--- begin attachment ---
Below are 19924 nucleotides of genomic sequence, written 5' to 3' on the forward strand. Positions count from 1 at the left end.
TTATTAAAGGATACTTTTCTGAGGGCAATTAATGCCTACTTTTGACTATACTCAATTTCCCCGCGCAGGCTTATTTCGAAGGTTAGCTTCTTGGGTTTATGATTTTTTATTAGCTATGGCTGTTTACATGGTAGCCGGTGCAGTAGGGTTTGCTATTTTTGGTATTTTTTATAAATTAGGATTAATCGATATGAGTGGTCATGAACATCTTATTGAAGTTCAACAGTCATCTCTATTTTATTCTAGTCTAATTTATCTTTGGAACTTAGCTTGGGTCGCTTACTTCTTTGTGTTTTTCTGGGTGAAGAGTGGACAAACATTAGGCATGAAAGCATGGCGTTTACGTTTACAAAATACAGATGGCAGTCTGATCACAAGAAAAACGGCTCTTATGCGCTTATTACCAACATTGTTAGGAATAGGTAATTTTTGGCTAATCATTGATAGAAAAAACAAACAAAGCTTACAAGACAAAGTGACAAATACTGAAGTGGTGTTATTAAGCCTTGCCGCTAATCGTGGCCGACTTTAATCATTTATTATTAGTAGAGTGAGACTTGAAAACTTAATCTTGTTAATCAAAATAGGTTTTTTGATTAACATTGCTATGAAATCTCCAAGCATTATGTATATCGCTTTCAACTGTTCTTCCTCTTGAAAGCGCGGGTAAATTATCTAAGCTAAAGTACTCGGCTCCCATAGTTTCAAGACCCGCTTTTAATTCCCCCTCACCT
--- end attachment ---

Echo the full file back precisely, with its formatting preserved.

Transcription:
Below are 19924 nucleotides of genomic sequence, written 5' to 3' on the forward strand. Positions count from 1 at the left end.
TTATTAAAGGATACTTTTCTGAGGGCAATTAATGCCTACTTTTGACTATACTCAATTTCCCCGCGCAGGCTTATTTCGAAGGTTAGCTTCTTGGGTTTATGATTTTTTATTAGCTATGGCTGTTTACATGGTAGCCGGTGCAGTAGGGTTTGCTATTTTTGGTATTTTTTATAAATTAGGATTAATCGATATGAGTGGTCATGAACATCTTATTGAAGTTCAACAGTCATCTCTATTTTATTCTAGTCTAATTTATCTTTGGAACTTAGCTTGGGTCGCTTACTTCTTTGTGTTTTTCTGGGTGAAGAGTGGACAAACATTAGGCATGAAAGCATGGCGTTTACGTTTACAAAATACAGATGGCAGTCTGATCACAAGAAAAACGGCTCTTATGCGCTTATTACCAACATTGTTAGGAATAGGTAATTTTTGGCTAATCATTGATAGAAAAAACAAACAAAGCTTACAAGACAAAGTGACAAATACTGAAGTGGTGTTATTAAGCCTTGCCGCTAATCGTGGCCGACTTTAATCATTTATTATTAGTAGAGTGAGACTTGAAAACTTAATCTTGTTAATCAAAATAGGTTTTTTGATTAACATTGCTATGAAATCTCCAAGCATTATGTATATCGCTTTCAACTGTTCTTCCTCTTGAAAGCGCGGGTAAATTATCTAAGCTAAAGTACTCGGCTCCCATAGTTTCAAGACCCGCTTTTAATTCCCCCTCACCT